Working Paper

Canada’s path to 100% zero-emission light-duty vehicle sales: Regulatory options and greenhouse gas impacts


This paper evaluates the CO2 emissions impacts of several possible regulatory pathways to achieving Canada’s 100% electric vehicle sales target for light-duty vehicles by 2035 and assesses how these compare to Canada’s 2030 economy-wide greenhouse gas target. The study evaluates a Baseline scenario, which reflects current polices, and three Alternative scenarios to meet Canada’s 100% electric vehicle sales target for light-duty vehicles: Alternative 1, in which Canada achieves 50% electric vehicle sales, including battery electric and plug-in hybrid vehicles, by 2030; Alternative 2, in which Canada achieves 61% electric vehicle sales by 2030; and Alternative 3, in which Canada further requires the phase-out of plug-in hybrid vehicles by 2035.

Although all three Alternative scenarios achieve markedly better outcomes than the Baseline scenario, there are significant differences in the annual CO2 emission trajectories, their cumulative emission benefits, and the extent to which they are compatible with Canada’s 2030 economy-wide greenhouse gas target of a 40%–45% reduction from 2005 levels. The Alternative 3 scenario could achieve a similar level of CO2 reductions by 2036—10 years faster than in the Baseline scenario. None of these scenarios met the 2030 benchmark.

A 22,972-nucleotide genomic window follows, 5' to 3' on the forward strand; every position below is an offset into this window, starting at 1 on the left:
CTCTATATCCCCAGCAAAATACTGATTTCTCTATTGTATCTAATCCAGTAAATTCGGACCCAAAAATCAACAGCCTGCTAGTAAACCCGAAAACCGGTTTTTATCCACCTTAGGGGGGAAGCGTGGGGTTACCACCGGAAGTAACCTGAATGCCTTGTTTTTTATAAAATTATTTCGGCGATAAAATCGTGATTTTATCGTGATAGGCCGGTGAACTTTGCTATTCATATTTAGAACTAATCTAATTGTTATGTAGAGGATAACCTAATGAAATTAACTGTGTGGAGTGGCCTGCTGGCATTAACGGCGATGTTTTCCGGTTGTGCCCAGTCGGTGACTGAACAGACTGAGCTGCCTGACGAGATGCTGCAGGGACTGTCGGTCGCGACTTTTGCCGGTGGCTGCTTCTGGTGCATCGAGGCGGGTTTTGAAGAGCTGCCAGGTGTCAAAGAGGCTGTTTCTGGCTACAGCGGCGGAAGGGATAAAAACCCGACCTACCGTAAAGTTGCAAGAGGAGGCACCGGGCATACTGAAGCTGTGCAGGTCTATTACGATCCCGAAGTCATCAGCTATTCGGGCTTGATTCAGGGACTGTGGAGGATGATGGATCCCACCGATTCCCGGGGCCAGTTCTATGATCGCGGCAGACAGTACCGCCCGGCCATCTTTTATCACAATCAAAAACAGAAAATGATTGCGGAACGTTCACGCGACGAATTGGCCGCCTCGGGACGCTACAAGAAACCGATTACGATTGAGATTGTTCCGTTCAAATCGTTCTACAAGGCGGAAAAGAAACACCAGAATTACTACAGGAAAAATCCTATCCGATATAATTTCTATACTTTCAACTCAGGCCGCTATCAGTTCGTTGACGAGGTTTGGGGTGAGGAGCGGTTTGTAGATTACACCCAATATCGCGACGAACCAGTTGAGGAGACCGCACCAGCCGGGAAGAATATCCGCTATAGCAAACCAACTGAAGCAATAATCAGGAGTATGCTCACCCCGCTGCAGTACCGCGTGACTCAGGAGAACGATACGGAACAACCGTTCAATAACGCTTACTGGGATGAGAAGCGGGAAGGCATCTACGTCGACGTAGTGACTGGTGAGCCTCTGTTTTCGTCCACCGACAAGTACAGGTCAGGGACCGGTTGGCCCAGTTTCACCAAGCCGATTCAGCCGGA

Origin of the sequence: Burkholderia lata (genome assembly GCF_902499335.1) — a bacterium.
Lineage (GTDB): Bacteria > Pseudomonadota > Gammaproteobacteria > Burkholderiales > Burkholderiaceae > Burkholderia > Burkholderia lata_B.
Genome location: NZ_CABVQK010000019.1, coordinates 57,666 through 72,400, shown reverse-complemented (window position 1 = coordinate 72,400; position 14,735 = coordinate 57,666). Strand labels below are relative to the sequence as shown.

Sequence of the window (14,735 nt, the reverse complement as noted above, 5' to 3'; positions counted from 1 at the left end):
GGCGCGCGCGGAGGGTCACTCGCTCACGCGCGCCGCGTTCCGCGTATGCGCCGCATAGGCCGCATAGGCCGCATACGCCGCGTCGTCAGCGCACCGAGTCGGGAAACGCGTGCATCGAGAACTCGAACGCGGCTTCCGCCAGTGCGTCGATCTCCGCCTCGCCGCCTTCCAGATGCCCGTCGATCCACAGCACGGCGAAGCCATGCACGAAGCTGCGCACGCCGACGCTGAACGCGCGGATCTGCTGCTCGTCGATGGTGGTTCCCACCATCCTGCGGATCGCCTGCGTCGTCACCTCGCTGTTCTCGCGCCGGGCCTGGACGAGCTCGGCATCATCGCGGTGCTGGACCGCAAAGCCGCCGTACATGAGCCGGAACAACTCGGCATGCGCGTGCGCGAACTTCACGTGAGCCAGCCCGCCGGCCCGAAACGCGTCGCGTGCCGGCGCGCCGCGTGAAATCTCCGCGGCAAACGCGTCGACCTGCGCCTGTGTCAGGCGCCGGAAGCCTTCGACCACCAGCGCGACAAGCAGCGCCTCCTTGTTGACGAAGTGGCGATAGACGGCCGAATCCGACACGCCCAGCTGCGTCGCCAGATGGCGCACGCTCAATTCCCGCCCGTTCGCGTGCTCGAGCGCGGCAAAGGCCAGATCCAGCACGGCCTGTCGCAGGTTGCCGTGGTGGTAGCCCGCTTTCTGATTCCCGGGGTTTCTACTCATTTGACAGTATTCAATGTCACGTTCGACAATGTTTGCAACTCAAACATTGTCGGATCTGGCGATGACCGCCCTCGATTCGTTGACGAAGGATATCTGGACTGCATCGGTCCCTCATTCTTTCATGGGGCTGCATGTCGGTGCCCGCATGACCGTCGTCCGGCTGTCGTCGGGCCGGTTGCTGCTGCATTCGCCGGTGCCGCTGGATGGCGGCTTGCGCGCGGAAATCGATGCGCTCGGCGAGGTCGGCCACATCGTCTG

Considering Canada’s 2050 target of net zero GHG emissions, the only scenario that comes very close to achieving that target is Alternative 3 (-93% tank to wheel emission reduction from 2021), which completely phases out plug-in hybrid sales by 2035. Alternative 2, which caps plug-in hybrids at 20% of electric vehicle sales, would achieve an 88% reduction from 2021 to 2050.

Additional strategies would help Canada to minimize cumulative CO2 emissions from light-duty vehicles before reaching net zero. A faster adoption of electric vehicles by 2030 and a cap on the share of plug-in hybrid vehicle sales (similar or stronger than Alternative 2) would decrease cumulative emissions. Regulators should also consider phasing out PHEV sales no later than 2035. To eliminate residual CO2 emissions from combustion engine vehicles in 2050, regulators could also consider strategies to accelerate fleet turnover and fully decarbonize the electricity grid.